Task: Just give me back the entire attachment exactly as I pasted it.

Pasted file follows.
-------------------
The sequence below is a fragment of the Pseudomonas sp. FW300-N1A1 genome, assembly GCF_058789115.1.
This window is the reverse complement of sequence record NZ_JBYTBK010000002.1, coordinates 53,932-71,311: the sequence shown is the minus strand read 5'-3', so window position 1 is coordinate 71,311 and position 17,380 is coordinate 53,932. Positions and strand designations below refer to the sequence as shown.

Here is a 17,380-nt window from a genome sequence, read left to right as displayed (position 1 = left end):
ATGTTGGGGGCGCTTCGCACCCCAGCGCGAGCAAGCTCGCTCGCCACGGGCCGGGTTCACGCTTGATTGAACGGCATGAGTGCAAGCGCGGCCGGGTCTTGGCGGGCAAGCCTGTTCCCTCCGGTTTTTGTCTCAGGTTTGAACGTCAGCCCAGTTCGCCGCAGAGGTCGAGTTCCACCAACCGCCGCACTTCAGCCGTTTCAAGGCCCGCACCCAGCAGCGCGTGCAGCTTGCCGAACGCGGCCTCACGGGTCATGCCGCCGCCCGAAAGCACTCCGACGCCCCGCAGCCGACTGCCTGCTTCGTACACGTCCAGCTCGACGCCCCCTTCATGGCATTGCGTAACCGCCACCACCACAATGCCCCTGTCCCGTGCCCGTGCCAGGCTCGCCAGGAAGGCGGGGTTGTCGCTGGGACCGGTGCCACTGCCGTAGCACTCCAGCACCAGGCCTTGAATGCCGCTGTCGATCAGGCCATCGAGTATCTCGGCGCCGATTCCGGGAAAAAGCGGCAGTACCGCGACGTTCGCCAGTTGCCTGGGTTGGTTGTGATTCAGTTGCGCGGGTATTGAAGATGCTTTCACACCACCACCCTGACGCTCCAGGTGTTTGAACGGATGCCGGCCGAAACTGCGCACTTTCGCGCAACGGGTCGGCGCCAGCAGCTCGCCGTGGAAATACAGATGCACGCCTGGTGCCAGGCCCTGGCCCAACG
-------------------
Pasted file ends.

The sequence below is a fragment of the Pseudomonas sp. FW300-N1A1 genome, assembly GCF_058789115.1.
This window is the reverse complement of sequence record NZ_JBYTBK010000002.1, coordinates 53,932-71,311: the sequence shown is the minus strand read 5'-3', so window position 1 is coordinate 71,311 and position 17,380 is coordinate 53,932. Positions and strand designations below refer to the sequence as shown.

Here is a 17,380-nt window from a genome sequence, read left to right as displayed (position 1 = left end):
ATGTTGGGGGCGCTTCGCACCCCAGCGCGAGCAAGCTCGCTCGCCACGGGCCGGGTTCACGCTTGATTGAACGGCATGAGTGCAAGCGCGGCCGGGTCTTGGCGGGCAAGCCTGTTCCCTCCGGTTTTTGTCTCAGGTTTGAACGTCAGCCCAGTTCGCCGCAGAGGTCGAGTTCCACCAACCGCCGCACTTCAGCCGTTTCAAGGCCCGCACCCAGCAGCGCGTGCAGCTTGCCGAACGCGGCCTCACGGGTCATGCCGCCGCCCGAAAGCACTCCGACGCCCCGCAGCCGACTGCCTGCTTCGTACACGTCCAGCTCGACGCCCCCTTCATGGCATTGCGTAACCGCCACCACCACAATGCCCCTGTCCCGTGCCCGTGCCAGGCTCGCCAGGAAGGCGGGGTTGTCGCTGGGACCGGTGCCACTGCCGTAGCACTCCAGCACCAGGCCTTGAATGCCGCTGTCGATCAGGCCATCGAGTATCTCGGCGCCGATTCCGGGAAAAAGCGGCAGTACCGCGACGTTCGCCAGTTGCCTGGGTTGGTTGTGATTCAGTTGCGCGGGTATTGAAGATGCTTTCACACCACCACCCTGACGCTCCAGGTGTTTGAACGGATGCCGGCCGAAACTGCGCACTTTCGCGCAACGGGTCGGCGCCAGCAGCTCGCCGTGGAAATACAGATGCACGCCTGGTGCCAGGCCCTGGCCCAACG